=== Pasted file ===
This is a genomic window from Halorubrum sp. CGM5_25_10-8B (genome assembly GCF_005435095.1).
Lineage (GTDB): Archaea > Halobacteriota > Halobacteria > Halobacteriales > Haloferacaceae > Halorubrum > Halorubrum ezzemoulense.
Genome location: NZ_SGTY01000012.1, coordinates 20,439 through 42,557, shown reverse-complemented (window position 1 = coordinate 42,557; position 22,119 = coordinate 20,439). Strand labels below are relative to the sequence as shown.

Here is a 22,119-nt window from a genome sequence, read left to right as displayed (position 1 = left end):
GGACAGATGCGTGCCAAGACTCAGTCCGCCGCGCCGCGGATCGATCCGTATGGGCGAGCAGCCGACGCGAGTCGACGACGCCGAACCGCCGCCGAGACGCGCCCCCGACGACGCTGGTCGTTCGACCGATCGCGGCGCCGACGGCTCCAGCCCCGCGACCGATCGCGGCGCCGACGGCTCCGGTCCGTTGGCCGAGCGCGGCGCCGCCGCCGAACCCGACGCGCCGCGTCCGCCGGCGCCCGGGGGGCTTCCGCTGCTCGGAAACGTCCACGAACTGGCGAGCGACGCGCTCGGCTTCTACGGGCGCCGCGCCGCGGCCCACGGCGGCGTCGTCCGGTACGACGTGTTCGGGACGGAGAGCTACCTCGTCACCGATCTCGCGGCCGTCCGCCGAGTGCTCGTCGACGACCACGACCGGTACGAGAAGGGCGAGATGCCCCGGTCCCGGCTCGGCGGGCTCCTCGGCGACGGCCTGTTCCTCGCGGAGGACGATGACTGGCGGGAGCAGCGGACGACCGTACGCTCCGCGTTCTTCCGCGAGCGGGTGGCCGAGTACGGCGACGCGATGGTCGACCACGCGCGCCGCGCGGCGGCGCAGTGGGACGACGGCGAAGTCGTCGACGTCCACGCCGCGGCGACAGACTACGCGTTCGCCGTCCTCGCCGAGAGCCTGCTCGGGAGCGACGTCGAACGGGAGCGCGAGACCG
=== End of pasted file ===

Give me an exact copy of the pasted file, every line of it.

This is a genomic window from Halorubrum sp. CGM5_25_10-8B (genome assembly GCF_005435095.1).
Lineage (GTDB): Archaea > Halobacteriota > Halobacteria > Halobacteriales > Haloferacaceae > Halorubrum > Halorubrum ezzemoulense.
Genome location: NZ_SGTY01000012.1, coordinates 20,439 through 42,557, shown reverse-complemented (window position 1 = coordinate 42,557; position 22,119 = coordinate 20,439). Strand labels below are relative to the sequence as shown.

Here is a 22,119-nt window from a genome sequence, read left to right as displayed (position 1 = left end):
GGACAGATGCGTGCCAAGACTCAGTCCGCCGCGCCGCGGATCGATCCGTATGGGCGAGCAGCCGACGCGAGTCGACGACGCCGAACCGCCGCCGAGACGCGCCCCCGACGACGCTGGTCGTTCGACCGATCGCGGCGCCGACGGCTCCAGCCCCGCGACCGATCGCGGCGCCGACGGCTCCGGTCCGTTGGCCGAGCGCGGCGCCGCCGCCGAACCCGACGCGCCGCGTCCGCCGGCGCCCGGGGGGCTTCCGCTGCTCGGAAACGTCCACGAACTGGCGAGCGACGCGCTCGGCTTCTACGGGCGCCGCGCCGCGGCCCACGGCGGCGTCGTCCGGTACGACGTGTTCGGGACGGAGAGCTACCTCGTCACCGATCTCGCGGCCGTCCGCCGAGTGCTCGTCGACGACCACGACCGGTACGAGAAGGGCGAGATGCCCCGGTCCCGGCTCGGCGGGCTCCTCGGCGACGGCCTGTTCCTCGCGGAGGACGATGACTGGCGGGAGCAGCGGACGACCGTACGCTCCGCGTTCTTCCGCGAGCGGGTGGCCGAGTACGGCGACGCGATGGTCGACCACGCGCGCCGCGCGGCGGCGCAGTGGGACGACGGCGAAGTCGTCGACGTCCACGCCGCGGCGACAGACTACGCGTTCGCCGTCCTCGCCGAGAGCCTGCTCGGGAGCGACGTCGAACGGGAGCGCGAGACCG